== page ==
By Joel Warner
By Michael Roberts
By Alan Prendergast
By Michael Roberts
By Michael Roberts
By Amber Taufen
By Patricia Calhoun
By William Breathes
If you thought Paul Weissmann, the 31-year-old bartender candidate for U.S. Senate, was just another "Mr. Smith" trying to go to Washington, it's probably time to take another look. Jimmy Stewart may have ended up in Washington as a stooge-turned-crusader in the 1939 film, but Weissmann is nobody's fool. He knows exactly what it's going to take to make it on the ballot as a Democratic candidate: just under a third of the 3,000 votes at his party's state convention.
Most casual observers know Weissmann as the upstart bartender who refuses to don a coat and tie for the state senate seat he holds, fights to hold down the cost of beer at Coors Field and looks more like a college kid than a politico. What isn't common knowledge are Weissmann's years of experience as a caucus-support organizer for presidential candidate Gary Hart in the Eighties. And those months on the road in fifteen states have given Weissmann confidence that he's more than just a hopeful; he's a contender.
In the living room of his white coal miner's bungalow on Louisville's LaFarge Avenue, Weissmann works the phone with finesse, scheduling meetings with precinct captains, former Democratic caucus attendees--anyone who's likely to be a caucus voter. On the wall hang half a dozen sheets of copy paper with inspirational epigrams written in marker: "To win with dignity"; "63 counties by Thanksgiving"; "Just say no to opposition research"; and finally, "Three words: Jerry Brown Won."
While Weissmann makes his calls, pausing now and then to check one of the maps that fill the wall between his motivational snippets, campaign volunteers Kathy Allen and Tony Schwartz busy themselves with computerized mailing lists and the candidate's schedule. There are no orders being barked out, no high-priced consultants calling the shots. Schwartz, although he's 26, looks barely old enough to vote. It's Weissmann himself who proudly displays a new half-bath that he's installed next to the kitchen so that volunteers and visitors don't have to troop through his bedroom to relieve themselves.
"It didn't cost very much at all," Weissmann says, grinning a goofy grin that pulls his eyes shut and makes it easy for people to underestimate him. "There's plumbing for my [bedroom] bath just on the other side of the wall."
Plumbing lesson over, Weissmann gets back to the phone, scheduling a Durango meeting for the next morning--a move that means he'll have to start the drive sometime around 3 a.m. "I've put a lot of miles on the Jeep," he says, pointing out the window to his blue Cherokee. "That's what this is all about."
The way Weissmann figures it, he needs to convince 14,000 caucus participants that he's a better representative for the issues he thinks they care about--campaign finance reform, workers' comp, health care--than the "other guys," including the well-financed, consultant-backed leader of the pack, Tom Strickland. "Fourteen thousand," says Weissmann. "That's one-at-a-time-able." Of those 14,000, about 3,000 go to the convention. Weissmann needs 30 percent of those 3,000 to get on the ballot. Before June 8, the date of the caucus, the Louisville bartender plans to meet each and every one of the people who will decide his fate.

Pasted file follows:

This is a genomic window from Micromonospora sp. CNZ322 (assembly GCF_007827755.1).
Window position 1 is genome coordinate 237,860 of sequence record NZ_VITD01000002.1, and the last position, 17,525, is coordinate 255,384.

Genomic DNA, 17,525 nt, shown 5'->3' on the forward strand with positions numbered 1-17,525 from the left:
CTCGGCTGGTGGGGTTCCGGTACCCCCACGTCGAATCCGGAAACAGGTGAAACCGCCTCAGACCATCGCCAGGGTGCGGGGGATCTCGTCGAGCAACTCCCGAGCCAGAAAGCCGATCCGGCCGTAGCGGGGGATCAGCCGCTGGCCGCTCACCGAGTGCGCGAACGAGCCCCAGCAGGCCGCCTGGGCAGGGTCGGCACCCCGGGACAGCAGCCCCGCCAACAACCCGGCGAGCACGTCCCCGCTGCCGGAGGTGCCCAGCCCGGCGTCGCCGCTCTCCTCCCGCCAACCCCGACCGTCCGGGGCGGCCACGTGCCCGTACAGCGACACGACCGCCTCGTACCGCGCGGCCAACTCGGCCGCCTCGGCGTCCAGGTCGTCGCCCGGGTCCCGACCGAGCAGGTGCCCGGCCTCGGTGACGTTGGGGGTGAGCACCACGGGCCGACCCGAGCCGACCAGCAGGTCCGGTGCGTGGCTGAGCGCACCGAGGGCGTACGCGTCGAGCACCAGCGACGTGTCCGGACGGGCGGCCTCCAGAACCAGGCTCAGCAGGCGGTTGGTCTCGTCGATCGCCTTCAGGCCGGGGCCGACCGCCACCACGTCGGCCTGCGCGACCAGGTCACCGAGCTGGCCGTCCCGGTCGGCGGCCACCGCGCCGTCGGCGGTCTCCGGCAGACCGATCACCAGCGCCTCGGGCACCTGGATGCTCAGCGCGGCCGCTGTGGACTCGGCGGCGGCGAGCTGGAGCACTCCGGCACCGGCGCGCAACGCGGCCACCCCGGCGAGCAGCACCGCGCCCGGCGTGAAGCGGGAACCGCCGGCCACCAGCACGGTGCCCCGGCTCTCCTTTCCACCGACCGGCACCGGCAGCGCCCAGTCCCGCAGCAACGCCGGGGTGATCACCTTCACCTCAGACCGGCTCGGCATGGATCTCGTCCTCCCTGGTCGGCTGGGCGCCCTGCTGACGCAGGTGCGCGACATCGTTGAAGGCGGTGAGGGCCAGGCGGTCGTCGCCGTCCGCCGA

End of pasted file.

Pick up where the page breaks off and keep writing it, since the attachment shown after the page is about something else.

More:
He has the background for the task. First, there's his experience in the Hart campaign, which taught him whom he has to talk to and how long it's going to take. In 1983, during Hart's first presidential campaign, Weissmann went from Iowa to Oklahoma to Arkansas to Texas to Nebraska to South Dakota ("where we organized the western part of the state and took 87 percent of the votes," Weissmann says proudly), back to Iowa and Texas, then on to San Francisco for the national convention. The campaign gave him a gas credit card and a new set of tires for his car.
In 1986 Weissmann did much the same thing for what was going to be Hart's second presidential campaign, until the bottom dropped out. Then he went to work for another presidential candidate, Bruce Babbitt, until Hart got back in the race in '87. Then he was back with Hart. "I'm loyal if I'm nothing else," Weissmann says, again with that grin. Hart's late re-entry meant the campaign had limited time, so Weissmann and three friends threw themselves first into South Dakota, then Illinois. "We got him on the ballot in five days," Weissmann says nostalgically--as if rounding up caucus votes were as much fun as a game of pick-up basketball.
After Illinois, he headed east to get his man on the ballot in New Jersey and Pennsylvania, but by that time it was March 1988 and he got the call to come home. It was over. Hart was out.
And Weissmann went back to tending bar. He took some classes at the University of Colorado. He ran for state senate and won. Now he's upping the ante by taking a stab at the retiring Hank Brown's seat in '96.
But it takes more than a new set of tires and a good map to get a candidate on the ballot. Caucus organizing is about one-on-one conversation, about looking people in the eye and answering whatever questions they come up with. It's a skill Weissmann seems to have down pat.